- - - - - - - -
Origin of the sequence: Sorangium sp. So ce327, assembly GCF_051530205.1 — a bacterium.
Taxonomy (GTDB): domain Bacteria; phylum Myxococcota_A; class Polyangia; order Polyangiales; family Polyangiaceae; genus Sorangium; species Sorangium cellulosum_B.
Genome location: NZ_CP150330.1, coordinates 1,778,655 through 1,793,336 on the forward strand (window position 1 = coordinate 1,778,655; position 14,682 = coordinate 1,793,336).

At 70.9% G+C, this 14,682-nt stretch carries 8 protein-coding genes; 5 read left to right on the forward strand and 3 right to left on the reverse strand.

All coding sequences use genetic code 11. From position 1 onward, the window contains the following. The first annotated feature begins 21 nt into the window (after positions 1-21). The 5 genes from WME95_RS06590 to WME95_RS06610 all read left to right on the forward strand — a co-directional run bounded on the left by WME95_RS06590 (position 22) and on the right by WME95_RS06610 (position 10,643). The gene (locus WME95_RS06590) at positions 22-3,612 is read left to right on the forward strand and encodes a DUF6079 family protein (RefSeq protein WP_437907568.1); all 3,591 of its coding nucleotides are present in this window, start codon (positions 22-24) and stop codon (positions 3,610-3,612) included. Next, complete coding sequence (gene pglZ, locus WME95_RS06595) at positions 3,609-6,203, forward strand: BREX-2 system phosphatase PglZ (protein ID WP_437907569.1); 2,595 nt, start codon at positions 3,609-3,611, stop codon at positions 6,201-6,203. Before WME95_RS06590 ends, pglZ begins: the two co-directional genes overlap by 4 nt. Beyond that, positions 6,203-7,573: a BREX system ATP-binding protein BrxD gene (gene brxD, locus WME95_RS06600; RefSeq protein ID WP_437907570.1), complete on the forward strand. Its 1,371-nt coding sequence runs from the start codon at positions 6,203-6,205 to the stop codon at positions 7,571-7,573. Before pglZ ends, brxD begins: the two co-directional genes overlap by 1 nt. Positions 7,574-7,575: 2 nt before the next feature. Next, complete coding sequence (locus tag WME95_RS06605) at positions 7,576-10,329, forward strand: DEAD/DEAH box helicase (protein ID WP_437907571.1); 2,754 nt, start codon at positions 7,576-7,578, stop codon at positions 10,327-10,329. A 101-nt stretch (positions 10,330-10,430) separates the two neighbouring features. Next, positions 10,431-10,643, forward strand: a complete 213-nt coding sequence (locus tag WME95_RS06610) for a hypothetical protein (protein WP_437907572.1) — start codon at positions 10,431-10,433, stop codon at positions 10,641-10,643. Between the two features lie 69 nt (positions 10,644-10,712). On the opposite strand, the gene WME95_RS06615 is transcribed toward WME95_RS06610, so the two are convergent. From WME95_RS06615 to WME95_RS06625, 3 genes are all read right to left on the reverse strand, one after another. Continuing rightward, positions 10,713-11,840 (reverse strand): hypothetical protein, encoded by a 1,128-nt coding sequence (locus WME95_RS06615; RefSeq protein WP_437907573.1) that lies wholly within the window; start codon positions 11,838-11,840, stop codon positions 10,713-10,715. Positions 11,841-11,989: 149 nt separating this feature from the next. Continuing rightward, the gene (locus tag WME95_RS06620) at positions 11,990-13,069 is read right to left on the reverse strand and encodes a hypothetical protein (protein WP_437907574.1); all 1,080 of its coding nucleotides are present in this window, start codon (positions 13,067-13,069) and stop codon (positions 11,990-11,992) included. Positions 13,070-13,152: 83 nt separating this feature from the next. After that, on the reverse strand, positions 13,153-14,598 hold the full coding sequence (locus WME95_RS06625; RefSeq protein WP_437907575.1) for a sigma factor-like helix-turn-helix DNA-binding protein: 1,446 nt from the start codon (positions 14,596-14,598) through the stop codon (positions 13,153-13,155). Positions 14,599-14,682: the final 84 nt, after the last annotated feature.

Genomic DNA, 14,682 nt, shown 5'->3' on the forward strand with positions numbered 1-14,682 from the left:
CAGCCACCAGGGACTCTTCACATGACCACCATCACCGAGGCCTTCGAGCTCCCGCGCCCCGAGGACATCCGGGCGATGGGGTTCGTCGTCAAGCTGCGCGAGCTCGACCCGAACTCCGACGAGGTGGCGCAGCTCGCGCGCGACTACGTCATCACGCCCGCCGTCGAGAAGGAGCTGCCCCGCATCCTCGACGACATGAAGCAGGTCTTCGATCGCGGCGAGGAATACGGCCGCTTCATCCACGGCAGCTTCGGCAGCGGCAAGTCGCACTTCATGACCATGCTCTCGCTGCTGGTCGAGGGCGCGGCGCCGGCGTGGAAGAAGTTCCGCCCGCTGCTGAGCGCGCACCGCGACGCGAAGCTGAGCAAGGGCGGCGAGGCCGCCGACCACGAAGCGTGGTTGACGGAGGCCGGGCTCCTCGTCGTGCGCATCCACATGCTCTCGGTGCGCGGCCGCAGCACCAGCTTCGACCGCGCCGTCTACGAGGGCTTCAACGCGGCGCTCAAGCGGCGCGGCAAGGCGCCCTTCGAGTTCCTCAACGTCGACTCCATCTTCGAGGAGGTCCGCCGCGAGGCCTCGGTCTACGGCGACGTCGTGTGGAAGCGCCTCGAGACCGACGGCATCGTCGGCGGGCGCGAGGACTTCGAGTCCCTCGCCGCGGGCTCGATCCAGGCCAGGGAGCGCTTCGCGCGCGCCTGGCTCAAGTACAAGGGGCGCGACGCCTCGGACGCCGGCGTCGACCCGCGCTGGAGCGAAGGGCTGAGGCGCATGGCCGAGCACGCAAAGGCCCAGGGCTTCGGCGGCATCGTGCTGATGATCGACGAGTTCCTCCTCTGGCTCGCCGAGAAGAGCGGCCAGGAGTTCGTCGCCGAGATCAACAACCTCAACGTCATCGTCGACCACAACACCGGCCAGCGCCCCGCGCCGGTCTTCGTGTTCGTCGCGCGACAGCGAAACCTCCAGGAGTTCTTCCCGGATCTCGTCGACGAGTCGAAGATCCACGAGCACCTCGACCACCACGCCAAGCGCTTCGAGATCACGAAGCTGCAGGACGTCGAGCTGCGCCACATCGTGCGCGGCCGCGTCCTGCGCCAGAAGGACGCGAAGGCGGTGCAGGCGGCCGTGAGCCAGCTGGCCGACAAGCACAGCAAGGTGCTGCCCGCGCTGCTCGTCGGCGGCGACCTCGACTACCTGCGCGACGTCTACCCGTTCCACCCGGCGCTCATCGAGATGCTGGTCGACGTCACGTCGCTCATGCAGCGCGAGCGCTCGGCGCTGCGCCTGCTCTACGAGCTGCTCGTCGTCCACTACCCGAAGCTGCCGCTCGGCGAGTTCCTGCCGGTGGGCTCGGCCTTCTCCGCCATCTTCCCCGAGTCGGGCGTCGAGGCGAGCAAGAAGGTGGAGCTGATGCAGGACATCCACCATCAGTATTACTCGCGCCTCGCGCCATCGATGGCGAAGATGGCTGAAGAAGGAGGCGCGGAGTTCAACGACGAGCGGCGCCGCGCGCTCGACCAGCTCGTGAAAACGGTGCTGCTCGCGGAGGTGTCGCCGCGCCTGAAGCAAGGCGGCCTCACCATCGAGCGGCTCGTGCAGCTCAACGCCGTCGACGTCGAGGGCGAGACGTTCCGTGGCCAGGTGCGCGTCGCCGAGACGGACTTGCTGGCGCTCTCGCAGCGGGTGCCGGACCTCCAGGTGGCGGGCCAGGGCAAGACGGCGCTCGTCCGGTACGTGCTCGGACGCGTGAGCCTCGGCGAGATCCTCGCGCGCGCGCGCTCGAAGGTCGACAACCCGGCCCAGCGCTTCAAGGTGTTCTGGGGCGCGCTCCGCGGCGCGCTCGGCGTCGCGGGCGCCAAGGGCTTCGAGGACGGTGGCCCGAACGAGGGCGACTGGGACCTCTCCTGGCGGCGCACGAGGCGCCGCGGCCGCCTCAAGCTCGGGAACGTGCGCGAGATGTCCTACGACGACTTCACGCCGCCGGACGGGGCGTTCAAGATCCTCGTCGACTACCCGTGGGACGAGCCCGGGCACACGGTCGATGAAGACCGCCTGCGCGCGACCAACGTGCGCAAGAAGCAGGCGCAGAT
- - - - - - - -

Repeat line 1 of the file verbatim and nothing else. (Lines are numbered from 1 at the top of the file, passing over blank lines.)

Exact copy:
Origin of the sequence: Sorangium sp. So ce327, assembly GCF_051530205.1 — a bacterium.